FIVE MILLION TONS: The amount of trash produced by Americans between Thanksgiving and New Year's Day(...) That's 25% more than we generate in a typical five-or six-week period during the rest of the year.
Now I wouldn't say I'm any kind of nut over it, but I do consider myself to be one who puts some effort into being eco-friendly. So here are some personal tips, some from magazines, and a few from the web- for you to try to make this Christmas a GREEN one! (I've also included some to help give back to the community and further.)
*Substitute holiday postcards for cards that require envelopes.
*Buy rechargeable batteries to accompany electronic presents.
*Don't trash your tree. Find a place to recycle it at Earth911.com
*Do the same with Styrofoam packing peanuts. The UPS store accepts clean foam packaging peanuts for reuse.
*Buy locally made gifts. Presents from afar increase the amount of transportation pollution. Think farmers markets for funky one-of-a-kind jewelry.
*Rather than taking a tree, think about planting one this year! A family outing to plant and "give" rather than "take" a tree makes it that much more special. Or if you must have that traditional tree this year, consider planting one anyways.
*Consider giving the gift of events, rather than tangible items. Pay for a spa day or trip to the zoo. Or, considering the current economy, you can offer your services, such as a night of free babysitting or cleaning someones house for a week.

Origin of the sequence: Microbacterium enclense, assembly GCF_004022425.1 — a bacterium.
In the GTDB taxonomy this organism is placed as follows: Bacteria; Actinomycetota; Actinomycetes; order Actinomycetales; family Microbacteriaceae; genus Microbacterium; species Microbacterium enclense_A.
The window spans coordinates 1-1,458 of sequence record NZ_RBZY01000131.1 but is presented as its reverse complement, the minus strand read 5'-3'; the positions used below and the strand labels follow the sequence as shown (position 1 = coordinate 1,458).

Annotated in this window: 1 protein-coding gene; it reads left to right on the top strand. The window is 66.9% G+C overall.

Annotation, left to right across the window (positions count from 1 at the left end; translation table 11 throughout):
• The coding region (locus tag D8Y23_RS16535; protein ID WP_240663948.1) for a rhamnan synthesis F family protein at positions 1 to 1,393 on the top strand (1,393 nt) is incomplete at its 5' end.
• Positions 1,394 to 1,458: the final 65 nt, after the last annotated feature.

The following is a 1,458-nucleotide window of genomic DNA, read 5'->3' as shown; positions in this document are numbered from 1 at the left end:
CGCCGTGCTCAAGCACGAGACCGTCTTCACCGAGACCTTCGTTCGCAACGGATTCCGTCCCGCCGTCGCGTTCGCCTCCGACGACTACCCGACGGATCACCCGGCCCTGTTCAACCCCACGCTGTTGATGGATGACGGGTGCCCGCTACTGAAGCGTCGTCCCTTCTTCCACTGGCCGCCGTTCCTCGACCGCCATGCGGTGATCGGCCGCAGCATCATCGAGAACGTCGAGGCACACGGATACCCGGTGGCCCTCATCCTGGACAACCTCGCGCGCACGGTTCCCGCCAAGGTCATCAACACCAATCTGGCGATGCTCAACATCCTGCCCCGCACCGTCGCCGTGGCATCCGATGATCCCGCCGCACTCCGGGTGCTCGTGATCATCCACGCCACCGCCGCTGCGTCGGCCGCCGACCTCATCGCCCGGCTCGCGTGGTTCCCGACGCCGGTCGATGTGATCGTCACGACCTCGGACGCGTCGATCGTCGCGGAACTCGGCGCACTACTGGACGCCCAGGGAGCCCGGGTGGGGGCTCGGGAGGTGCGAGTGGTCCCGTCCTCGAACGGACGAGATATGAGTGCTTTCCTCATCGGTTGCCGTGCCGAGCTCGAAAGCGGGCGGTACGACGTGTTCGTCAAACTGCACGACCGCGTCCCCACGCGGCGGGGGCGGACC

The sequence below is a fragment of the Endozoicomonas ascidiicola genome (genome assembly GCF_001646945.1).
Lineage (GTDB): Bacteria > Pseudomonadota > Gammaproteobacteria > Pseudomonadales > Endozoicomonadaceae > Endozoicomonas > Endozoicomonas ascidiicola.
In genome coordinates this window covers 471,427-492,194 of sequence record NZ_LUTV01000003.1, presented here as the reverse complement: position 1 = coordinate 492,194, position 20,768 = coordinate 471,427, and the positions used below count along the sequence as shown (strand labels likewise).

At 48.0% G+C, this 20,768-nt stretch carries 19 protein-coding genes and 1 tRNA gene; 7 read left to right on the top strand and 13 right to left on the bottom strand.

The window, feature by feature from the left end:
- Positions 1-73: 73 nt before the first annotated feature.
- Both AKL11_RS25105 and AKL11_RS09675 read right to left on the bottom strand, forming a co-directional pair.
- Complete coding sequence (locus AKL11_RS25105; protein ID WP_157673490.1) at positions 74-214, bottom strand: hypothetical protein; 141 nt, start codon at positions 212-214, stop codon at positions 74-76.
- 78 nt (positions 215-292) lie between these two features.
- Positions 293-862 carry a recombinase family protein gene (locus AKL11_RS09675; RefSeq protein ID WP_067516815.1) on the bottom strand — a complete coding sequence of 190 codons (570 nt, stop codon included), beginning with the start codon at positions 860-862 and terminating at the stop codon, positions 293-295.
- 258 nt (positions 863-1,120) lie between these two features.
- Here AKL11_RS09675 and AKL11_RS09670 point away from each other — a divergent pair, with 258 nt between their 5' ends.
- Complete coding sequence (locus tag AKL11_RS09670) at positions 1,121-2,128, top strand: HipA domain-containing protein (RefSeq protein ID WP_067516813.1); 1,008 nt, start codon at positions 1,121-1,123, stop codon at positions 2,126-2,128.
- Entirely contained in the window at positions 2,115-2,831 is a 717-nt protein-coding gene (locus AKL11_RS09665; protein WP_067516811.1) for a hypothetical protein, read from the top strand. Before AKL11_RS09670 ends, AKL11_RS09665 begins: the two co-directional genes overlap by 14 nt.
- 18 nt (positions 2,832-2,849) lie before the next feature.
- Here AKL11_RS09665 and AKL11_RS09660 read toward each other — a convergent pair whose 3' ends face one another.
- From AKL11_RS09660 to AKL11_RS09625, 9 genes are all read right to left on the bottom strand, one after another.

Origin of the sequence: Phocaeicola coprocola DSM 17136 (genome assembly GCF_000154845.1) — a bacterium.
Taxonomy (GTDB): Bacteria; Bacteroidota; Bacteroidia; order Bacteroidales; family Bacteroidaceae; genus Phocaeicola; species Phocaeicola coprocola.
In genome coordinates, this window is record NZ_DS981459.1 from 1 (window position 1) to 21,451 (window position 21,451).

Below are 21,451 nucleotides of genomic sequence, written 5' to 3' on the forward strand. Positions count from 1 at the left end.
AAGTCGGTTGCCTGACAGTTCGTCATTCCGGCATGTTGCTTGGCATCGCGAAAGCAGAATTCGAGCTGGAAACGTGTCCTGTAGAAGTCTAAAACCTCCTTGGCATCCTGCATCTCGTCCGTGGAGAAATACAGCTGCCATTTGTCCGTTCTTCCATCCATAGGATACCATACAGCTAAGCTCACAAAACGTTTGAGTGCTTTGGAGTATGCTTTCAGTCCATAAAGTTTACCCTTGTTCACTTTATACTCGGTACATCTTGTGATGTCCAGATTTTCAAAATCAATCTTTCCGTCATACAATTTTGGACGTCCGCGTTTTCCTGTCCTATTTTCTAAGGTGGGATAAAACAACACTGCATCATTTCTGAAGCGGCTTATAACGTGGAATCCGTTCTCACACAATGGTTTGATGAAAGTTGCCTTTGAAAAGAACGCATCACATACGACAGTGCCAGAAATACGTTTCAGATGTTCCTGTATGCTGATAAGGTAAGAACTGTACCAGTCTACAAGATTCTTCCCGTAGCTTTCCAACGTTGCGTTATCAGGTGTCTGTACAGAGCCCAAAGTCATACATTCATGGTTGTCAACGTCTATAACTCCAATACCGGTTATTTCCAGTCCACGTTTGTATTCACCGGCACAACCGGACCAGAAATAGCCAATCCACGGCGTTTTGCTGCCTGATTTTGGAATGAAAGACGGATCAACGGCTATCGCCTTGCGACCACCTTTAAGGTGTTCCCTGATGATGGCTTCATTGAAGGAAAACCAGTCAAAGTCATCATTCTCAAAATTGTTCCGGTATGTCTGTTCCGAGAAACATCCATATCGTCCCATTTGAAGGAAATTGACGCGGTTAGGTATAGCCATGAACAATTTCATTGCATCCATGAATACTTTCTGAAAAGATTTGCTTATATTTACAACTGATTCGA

*Use LED lighting for your tree and home this year. They save 95% less energy than regular bulbs. And while you're at it- turn those lights out when you go to sleep, don't waste energy by leaving them on all night.
*Don't use a plastic tree. Although they DO last longer than live ones, research shows that most people throw them out every few years when they start to look run down from repeated use. They are then sent to landfills where their plastic content makes them last forever.
*Rather than wrapping paper, use recycled items to wrap gifts! Newspapers, magazines, and fabric are all great choices. You can also buy Hemp wrapping paper, which is easier to recycle.
*Recycle old electronics. I saw a thing at Best Buy where you can turn in your gently used iPod for a discount on a new one! Search the net for specials just like these.
*Oxfamamericaunwrapped.com offers the ability to purchase items to be donated by Oxfam to their programs for developing countries. You can buy items like a cow, sheep, or building tools to be donated and receive a photo of the item as your tangible gift for your recipient.
*McFaddenFarm.com sells handmade garlands from fresh Bay leaves to be reused for months afterwards in your kitchen.
*Christmas is the PERFECT time to cut down on your electricity by burning candles and utilizing your fireplace to cozy up with loved ones! Choose soy, beeswax, and vegetable wax candles over non-biodegradable petroleum wax ones. Buy some in seasonal scents like Pumpkin in November (My favorite!) or Pine next month!!
*I LOVE the cards and gifts through the (Red) program. Go to http://www.joinred.com/Home.aspx for all the info and links to (Red) vendors.
*Consider sending out ecards this year rather than mailing hard copies of cards. Who doesn't have an email account these days, anyway?? Plus you can save on stamps AND time.
*I'm also a big supporter of the Surfrider Foundation. Giving the gift of a membership to someone only costs $25 and even gives them discounts at local stores all year long!
So there's a list of ideas. Feel free to post any you come up with as well!